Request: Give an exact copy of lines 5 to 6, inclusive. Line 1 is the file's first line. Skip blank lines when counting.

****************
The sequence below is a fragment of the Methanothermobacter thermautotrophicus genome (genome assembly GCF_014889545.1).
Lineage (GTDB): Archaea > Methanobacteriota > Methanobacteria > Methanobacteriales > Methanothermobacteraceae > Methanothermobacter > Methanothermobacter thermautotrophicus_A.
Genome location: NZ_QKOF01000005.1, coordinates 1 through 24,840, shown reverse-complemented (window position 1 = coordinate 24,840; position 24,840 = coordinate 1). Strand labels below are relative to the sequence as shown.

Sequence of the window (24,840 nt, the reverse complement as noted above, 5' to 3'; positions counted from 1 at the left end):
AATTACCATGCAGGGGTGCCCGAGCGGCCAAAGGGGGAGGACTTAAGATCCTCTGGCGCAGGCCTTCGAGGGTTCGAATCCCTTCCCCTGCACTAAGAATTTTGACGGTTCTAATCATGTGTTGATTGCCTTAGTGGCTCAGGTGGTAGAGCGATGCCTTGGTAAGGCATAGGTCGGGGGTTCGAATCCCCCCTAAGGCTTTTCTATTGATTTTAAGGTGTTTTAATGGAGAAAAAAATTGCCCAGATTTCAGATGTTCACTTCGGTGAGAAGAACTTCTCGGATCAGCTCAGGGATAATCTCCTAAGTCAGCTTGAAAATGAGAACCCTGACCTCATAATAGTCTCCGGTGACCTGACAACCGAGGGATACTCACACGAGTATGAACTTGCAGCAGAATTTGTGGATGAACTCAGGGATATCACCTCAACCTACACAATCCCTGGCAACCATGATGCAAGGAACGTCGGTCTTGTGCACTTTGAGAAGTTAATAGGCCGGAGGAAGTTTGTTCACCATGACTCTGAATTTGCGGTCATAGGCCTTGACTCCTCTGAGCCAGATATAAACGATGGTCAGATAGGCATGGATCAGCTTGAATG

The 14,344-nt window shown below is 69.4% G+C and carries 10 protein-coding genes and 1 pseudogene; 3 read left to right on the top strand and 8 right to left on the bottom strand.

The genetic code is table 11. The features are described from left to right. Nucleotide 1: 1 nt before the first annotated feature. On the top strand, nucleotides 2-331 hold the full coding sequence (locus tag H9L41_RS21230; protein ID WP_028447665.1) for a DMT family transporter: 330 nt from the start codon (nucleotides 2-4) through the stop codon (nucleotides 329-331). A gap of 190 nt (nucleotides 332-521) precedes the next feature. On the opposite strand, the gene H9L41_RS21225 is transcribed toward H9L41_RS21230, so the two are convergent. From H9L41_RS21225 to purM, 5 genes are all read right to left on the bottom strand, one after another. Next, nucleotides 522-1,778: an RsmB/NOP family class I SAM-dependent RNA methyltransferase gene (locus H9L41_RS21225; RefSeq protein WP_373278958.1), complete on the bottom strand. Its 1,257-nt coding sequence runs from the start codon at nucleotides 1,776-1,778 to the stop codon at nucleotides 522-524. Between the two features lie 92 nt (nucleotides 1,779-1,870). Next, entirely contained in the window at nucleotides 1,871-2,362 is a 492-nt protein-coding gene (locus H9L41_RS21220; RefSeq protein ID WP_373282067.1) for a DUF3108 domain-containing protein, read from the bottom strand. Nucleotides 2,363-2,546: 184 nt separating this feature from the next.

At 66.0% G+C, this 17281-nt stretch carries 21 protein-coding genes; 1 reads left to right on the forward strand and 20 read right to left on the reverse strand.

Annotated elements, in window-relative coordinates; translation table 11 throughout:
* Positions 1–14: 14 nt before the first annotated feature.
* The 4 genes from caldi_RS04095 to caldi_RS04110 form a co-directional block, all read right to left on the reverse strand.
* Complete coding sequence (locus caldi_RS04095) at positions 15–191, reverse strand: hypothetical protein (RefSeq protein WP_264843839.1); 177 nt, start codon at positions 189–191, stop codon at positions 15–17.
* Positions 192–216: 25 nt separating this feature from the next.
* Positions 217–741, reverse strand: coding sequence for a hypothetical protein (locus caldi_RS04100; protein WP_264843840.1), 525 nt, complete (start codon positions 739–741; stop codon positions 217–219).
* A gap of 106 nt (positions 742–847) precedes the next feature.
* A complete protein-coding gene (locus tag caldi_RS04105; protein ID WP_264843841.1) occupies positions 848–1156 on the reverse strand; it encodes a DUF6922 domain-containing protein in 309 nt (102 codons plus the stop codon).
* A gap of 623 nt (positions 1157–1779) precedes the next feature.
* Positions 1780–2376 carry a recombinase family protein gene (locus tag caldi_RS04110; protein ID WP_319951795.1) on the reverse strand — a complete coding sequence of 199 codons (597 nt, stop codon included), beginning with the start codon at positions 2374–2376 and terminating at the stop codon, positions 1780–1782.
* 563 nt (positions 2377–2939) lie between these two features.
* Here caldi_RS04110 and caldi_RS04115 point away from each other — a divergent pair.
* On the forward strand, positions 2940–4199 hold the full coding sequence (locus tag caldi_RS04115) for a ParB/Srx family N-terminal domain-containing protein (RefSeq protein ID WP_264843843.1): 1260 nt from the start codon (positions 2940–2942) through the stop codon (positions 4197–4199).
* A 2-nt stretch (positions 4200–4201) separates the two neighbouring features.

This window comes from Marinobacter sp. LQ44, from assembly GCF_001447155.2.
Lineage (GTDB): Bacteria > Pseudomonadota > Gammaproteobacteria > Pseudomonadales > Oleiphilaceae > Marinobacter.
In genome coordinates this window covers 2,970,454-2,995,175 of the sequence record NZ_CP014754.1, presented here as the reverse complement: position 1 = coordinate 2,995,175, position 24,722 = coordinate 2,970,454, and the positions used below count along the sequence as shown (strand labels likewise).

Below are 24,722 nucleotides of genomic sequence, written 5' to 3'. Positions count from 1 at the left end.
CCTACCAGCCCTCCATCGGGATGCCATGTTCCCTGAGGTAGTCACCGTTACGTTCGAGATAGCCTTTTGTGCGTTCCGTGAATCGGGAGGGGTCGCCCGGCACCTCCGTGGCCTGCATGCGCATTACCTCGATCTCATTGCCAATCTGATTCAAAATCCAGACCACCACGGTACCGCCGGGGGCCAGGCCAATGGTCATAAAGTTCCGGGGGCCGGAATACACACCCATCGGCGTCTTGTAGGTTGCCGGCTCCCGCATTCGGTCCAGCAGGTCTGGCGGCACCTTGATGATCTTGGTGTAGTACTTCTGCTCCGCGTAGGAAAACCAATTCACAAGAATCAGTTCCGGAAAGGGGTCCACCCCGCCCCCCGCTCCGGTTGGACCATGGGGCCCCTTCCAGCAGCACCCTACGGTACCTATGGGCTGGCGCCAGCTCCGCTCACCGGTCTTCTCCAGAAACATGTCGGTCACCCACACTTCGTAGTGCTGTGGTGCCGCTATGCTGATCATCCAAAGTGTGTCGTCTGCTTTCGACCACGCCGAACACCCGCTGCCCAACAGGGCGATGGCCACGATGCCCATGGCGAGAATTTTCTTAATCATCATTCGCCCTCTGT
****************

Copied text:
AATTACCATGCAGGGGTGCCCGAGCGGCCAAAGGGGGAGGACTTAAGATCCTCTGGCGCAGGCCTTCGAGGGTTCGAATCCCTTCCCCTGCACTAAGAATTTTGACGGTTCTAATCATGTGTTGATTGCCTTAGTGGCTCAGGTGGTAGAGCGATGCCTTGGTAAGGCATAGGTCGGGGGTTCGAATCCCCCCTAAGGCTTTTCTATTGATTTTAAGGTGTTTTAATGGAGAAAAAAATTGCCCAGATTTCAGATGTTCACTTCGGTGAGAAGAACTTCTCGGATCAGCTCAGGGATAATCTCCTAAGTCAGCTTGAAAATGAGAACCCTGACCTCATAATAGTCTCCGGTGACCTGACAACCGAGGGATACTCACACGAGTATGAACTTGCAGCAGAATTTGTGGATGAACTCAGGGATATCACCTCAACCTACACAATCCCTGGCAACCATGATGCAAGGAACGTCGGTCTTGTGCACTTTGAGAAGTTAATAGGCCGGAGGAAGTTTGTTCACCATGACTCTGAATTTGCGGTCATAGGCCTTGACTCCTCTGAGCCAGATATAAACGATGGTCAGATAGGCATGGATCAGCTTGAATG

The 14,344-nt window shown below is 69.4% G+C and carries 10 protein-coding genes and 1 pseudogene; 3 read left to right on the top strand and 8 right to left on the bottom strand.